Can towing with the rear driveshaft connected cause case or transmission failure?

Torisco

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If a M37 or M43 is towed for any distance at 50-55 MPH with the rear driveshaft connected to the differential, will there be cause for a transfer case or transmission problem?

After a M43 was towed that way it ended up with a growling noise in the transmission back of engine area. As if the gears were completely dry and knashing together.

Anyone experience this before or know about this towing problem when the rear driveshaft is left attached while towing?
 
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SteveKuhn

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I think that the variables are, '...any distance...' & '...50 - 55 mph...' Several of us have towed our '37s for 25 - 35 miles with no obvious ill effects, but the speed was 35 - 40 mph in each case. We also made sure all the fluids were right. Not saying I'd do it a lot but within that mileage and at that speed, it's probably OK connected. However, to be safe . . .

Steve
 

nattieleather

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With the drive shaft connected you were turning all the parts up through the transmission. I'm assuming that the transmission was in neutral? How about the transfer case was it in neutral also? If they both were then it shouldn't have caused any problems, but it if the transfer case was in gear then you may have caused a problem for the transmission. Have you checked your fluids to see if you didn't burn it up and to see if it showing you any other issues that may be going on?
Good luck with your truck.
 

Floridianson

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Yea I myself have towed with just the transfer on netrual but sometimes on a good haul I just drop the main drive shaft at the Diff. and tie the whole thing up to the frame but the drive shaft still in the Trans. The most inportant thing I feel is to check all three Diffs. for gear old and run run run.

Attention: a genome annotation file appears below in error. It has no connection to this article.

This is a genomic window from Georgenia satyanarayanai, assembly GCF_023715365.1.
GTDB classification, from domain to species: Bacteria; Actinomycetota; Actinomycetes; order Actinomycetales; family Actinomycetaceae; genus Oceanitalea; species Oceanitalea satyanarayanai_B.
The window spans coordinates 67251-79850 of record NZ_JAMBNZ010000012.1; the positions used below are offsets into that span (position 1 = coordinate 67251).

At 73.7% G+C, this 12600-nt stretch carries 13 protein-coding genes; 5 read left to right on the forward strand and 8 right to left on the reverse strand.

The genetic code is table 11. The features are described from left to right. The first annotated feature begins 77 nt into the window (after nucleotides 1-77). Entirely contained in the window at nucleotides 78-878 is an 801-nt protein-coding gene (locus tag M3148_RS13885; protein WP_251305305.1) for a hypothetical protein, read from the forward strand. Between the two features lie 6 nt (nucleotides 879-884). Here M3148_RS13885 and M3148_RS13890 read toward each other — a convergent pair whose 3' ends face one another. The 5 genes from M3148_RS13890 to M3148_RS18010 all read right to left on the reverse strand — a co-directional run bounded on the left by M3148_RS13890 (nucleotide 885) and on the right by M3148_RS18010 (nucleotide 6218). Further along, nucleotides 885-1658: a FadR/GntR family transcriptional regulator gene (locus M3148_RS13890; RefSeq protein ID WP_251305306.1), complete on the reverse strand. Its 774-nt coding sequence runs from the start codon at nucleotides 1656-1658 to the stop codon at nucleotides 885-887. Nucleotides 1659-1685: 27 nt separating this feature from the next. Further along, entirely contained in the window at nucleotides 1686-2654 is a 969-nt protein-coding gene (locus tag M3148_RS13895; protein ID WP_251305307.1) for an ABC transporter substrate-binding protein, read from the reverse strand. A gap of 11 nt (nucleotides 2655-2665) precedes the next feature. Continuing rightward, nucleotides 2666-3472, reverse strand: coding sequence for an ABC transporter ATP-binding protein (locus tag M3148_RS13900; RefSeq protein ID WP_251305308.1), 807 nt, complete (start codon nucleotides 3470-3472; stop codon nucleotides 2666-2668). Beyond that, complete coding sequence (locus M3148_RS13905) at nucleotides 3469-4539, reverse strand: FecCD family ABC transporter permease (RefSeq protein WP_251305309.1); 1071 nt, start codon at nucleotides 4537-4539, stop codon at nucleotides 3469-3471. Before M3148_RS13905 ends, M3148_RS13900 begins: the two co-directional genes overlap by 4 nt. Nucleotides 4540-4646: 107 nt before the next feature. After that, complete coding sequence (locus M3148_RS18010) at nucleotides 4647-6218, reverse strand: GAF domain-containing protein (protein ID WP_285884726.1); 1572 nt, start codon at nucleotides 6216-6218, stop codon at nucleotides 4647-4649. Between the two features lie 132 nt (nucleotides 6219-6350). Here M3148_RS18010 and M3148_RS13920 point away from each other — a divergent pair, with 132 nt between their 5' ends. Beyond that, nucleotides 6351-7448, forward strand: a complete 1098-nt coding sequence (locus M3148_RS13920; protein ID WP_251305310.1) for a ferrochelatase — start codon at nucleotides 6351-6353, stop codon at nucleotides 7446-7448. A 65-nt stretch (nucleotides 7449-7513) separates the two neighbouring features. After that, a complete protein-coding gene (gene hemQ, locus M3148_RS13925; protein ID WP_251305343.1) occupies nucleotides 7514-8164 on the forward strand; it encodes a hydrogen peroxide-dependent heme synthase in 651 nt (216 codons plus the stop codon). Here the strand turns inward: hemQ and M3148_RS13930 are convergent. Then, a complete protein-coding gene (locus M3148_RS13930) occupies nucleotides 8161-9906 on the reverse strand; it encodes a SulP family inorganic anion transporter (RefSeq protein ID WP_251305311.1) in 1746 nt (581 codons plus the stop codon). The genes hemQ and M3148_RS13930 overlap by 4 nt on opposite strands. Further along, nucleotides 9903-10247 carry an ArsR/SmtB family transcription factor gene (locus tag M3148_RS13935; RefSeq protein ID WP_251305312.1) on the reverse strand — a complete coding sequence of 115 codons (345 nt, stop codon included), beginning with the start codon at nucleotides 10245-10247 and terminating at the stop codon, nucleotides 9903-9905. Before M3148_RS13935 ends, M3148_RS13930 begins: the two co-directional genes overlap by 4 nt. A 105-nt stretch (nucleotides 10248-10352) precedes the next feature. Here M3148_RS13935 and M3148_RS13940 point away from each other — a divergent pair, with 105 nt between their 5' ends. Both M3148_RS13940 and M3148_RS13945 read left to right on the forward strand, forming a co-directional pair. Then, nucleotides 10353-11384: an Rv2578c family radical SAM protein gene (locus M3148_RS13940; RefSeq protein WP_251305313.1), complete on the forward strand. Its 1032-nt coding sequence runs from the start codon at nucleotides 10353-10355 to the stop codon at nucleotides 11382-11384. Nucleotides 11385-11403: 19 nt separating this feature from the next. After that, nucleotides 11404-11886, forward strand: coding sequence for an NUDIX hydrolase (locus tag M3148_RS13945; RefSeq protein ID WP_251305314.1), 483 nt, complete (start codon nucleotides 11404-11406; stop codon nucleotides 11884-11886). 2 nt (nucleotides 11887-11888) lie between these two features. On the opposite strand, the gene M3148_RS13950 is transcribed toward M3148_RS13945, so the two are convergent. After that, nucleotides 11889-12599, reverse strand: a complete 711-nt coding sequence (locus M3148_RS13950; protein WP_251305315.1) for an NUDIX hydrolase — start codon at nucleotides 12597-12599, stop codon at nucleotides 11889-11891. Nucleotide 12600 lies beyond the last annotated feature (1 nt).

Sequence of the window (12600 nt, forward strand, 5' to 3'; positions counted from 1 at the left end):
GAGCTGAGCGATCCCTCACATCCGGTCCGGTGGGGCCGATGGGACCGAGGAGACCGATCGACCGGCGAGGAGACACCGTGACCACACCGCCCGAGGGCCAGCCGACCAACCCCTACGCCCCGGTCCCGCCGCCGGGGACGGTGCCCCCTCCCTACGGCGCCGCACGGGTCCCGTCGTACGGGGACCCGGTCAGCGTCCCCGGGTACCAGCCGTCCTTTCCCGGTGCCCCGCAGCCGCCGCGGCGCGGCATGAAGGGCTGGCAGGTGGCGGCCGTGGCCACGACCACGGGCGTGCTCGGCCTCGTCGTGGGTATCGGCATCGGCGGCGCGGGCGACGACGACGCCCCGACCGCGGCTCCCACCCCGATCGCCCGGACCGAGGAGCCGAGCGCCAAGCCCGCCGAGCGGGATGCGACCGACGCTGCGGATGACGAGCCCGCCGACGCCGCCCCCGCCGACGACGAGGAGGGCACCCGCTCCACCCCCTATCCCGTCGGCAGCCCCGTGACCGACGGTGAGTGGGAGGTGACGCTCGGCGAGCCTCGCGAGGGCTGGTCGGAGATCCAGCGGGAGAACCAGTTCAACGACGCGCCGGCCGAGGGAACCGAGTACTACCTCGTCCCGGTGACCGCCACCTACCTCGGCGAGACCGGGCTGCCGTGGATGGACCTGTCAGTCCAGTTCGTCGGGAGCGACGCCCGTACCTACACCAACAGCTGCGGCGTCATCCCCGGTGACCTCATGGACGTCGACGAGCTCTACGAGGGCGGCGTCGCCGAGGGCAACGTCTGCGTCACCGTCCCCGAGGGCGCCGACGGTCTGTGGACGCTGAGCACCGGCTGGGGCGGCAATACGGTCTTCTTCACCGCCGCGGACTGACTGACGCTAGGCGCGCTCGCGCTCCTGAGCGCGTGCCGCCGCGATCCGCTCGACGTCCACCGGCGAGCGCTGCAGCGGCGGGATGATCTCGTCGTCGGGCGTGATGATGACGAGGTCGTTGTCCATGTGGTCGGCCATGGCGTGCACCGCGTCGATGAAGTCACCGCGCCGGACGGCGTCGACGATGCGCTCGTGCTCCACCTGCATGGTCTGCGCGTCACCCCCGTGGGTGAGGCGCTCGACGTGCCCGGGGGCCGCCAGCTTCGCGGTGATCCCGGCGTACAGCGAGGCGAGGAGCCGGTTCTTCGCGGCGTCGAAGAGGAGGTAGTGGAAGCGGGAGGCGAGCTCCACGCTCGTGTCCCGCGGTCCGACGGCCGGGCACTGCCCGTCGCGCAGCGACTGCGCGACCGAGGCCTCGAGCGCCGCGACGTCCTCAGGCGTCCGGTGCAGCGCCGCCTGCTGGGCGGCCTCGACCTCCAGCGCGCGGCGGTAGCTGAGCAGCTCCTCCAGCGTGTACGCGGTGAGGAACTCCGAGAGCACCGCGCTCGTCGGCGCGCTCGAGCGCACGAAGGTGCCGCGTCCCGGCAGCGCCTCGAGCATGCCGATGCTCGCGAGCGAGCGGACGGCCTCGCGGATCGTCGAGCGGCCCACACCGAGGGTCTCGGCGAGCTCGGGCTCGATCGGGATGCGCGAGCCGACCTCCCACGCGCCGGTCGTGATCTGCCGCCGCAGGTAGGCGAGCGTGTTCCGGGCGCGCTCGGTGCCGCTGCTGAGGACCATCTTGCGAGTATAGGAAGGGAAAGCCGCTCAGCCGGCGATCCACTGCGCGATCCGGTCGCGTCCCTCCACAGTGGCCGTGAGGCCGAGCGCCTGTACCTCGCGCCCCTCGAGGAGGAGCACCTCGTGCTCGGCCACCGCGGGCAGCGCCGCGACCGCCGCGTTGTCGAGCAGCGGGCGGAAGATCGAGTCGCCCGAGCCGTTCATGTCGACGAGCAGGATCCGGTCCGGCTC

MartinB

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M37s and M43s have full floating rear ends. Pull the rear axles and cover the hub to keep the gear oil from leaking out. Disconnect the front drive shaft and you should be able to tow it.
 

Torisco

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I want to thank all of you for your valuable advice. Fortunately I did not destry anything (I had the front hub locks off) but I left the rear wheel drive shaft up. The rear differential and xfet case lost half thier oil. I drained all and replaced with new fluid, including the transmission. I will NEVER again tow the vehicle any distance with the front or rear drive shafts connected and or functional.

It was a close call!

Thank you all for your help
 
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Floridianson

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The axle goes all the way through the hub and can be removed separate of the hub assembly.
Then I would still do like I said much easer to drop one end drive shaft tie it up than to pull axels and all the mess. Let alone Dirt or water if not done correct. I like cheap and easy just like my woman.
 
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vtdeucedriver

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Then I would still do like I said much easer to drop one end drive shaft tie it up than to pull axels and all the mess. Let alone Dirt or water if not done correct. I like cheap and easy just like my woman.